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ATLANTA — Eating whole grains and cereal may reduce the risk of liver cancer.
That's according to findings presented Tuesday (April 1) here at the annual meeting of the American Association for Cancer Research (AACR).
Nature - Walk - Reservoir - UK - Turn
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With that in mind, a group of researchers decided to see if there was an association between eating more grains and fiber and the risk of liver cancer. To do so, they used two large U.S. data sets: the Nurses' Health Study, which began in 1976 and comprised of all women, and the Health Professionals Follow-Up Study, an all-male study that began in 1986.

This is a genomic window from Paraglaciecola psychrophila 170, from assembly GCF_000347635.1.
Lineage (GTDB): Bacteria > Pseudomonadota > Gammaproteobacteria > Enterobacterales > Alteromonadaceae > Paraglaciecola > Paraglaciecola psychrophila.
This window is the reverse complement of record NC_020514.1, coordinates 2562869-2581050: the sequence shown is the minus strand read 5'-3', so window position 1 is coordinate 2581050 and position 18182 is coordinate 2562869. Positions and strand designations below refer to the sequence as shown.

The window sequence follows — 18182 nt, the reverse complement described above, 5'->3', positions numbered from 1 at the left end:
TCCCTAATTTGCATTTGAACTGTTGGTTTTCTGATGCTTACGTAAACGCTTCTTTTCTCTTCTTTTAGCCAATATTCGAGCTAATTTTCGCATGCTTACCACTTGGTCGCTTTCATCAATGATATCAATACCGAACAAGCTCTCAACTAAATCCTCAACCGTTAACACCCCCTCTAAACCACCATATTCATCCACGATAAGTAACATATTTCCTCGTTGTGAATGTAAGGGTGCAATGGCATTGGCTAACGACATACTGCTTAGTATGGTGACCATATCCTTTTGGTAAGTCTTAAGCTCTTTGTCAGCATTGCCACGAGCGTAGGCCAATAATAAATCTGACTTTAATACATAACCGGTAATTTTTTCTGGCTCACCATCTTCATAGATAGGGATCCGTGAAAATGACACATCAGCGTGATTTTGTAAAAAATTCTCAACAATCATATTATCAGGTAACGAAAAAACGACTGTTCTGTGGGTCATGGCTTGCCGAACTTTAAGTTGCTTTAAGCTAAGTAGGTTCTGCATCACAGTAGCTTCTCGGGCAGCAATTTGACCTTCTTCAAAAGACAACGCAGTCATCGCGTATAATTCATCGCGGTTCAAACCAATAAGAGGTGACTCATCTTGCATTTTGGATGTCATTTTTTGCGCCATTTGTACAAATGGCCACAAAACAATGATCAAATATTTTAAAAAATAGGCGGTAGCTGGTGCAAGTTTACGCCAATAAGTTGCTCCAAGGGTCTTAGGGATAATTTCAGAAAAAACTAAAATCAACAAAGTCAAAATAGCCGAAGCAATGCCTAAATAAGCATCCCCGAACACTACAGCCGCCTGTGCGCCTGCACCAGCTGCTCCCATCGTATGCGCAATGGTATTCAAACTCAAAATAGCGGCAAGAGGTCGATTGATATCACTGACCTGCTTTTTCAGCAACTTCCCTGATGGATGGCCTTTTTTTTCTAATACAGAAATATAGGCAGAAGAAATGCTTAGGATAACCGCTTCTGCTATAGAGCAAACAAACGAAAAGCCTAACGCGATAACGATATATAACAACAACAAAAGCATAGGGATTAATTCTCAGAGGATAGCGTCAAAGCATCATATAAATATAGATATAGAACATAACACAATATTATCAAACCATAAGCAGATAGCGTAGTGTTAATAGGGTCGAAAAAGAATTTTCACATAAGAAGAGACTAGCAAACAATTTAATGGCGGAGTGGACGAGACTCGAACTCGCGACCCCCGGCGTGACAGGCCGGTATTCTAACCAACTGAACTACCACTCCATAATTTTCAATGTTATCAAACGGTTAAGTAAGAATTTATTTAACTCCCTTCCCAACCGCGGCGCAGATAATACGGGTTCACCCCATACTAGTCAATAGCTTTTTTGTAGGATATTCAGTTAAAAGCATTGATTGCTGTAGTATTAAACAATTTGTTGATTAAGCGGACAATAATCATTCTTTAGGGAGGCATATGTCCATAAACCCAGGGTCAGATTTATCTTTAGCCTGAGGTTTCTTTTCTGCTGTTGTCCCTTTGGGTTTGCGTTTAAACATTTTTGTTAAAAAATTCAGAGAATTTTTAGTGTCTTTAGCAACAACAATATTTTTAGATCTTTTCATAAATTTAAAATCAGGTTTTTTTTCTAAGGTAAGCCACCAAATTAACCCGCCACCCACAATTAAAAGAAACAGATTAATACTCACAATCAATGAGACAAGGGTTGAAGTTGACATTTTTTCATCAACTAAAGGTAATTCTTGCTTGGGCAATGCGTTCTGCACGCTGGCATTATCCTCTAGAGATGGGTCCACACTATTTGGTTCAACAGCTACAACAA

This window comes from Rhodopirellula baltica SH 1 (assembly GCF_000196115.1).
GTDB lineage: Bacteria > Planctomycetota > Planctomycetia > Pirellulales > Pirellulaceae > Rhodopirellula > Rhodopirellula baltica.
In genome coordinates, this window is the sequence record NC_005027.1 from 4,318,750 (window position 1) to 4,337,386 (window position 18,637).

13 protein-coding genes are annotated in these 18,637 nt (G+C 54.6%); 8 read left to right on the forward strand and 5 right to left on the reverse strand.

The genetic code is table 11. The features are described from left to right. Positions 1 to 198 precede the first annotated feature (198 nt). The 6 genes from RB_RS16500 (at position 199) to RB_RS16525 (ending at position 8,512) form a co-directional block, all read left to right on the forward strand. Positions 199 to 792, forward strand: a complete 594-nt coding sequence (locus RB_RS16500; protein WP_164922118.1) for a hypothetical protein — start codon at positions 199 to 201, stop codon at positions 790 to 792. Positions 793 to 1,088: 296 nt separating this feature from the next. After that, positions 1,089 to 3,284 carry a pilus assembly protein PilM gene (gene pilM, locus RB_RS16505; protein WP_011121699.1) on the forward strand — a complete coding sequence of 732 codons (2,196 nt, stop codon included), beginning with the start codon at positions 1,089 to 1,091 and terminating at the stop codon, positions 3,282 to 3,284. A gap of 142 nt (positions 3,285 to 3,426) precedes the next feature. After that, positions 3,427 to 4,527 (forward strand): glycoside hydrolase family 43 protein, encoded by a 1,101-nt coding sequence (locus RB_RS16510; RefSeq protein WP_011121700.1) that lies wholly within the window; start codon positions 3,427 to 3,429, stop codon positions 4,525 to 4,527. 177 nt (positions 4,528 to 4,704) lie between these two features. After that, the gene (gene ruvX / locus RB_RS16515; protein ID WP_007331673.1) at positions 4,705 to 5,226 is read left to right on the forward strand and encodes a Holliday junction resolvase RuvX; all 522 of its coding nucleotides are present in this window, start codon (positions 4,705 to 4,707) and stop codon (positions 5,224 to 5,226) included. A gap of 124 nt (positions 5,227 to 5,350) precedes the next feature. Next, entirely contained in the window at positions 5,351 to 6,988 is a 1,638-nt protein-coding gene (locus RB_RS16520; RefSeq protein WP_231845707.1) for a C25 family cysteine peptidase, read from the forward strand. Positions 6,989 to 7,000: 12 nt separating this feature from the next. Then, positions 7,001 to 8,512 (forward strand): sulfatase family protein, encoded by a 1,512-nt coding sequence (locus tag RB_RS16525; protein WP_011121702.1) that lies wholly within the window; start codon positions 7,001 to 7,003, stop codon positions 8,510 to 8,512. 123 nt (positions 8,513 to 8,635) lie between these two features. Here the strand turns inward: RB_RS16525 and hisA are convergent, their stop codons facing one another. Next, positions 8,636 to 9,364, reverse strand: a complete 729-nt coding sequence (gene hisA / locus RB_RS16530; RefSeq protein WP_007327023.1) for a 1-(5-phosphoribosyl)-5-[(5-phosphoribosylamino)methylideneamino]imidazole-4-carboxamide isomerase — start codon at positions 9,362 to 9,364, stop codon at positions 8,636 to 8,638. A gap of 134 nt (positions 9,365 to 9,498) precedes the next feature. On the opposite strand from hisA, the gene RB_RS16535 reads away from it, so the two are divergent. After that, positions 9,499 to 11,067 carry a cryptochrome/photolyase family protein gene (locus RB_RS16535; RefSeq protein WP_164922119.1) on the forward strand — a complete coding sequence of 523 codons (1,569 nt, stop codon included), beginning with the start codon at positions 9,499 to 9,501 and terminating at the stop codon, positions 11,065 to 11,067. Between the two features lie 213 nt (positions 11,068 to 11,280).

Years - Years - Study - Participants - Questionnaire
Every four years or so for up to 32 years, study participants filled out a questionnaire about their dietary habits. During that time span, 141 of the more than 125,000 participants were diagnosed with hepatocellular carcinoma.
"We observed that a higher whole grain intake was associated with lower hepatocellular carcinoma risk," compared with a lower whole grain intake, senior study author Dr. Xuehong Zhang, an assistant professor of medicine at Harvard Medical School and an associate epidemiologist at Brigham and Women's Hospital in Boston, said during a talk about the research.
Researchers - Parts - Grain - Risk - Zhang
But the researchers also found that certain parts of a whole grain might be associated with a reduced risk, Zhang added.
A whole grain is a seed that is made up of three main parts: The bran, which is the outer layer; the endosperm, which is the middle layer; and the germ, which is the...
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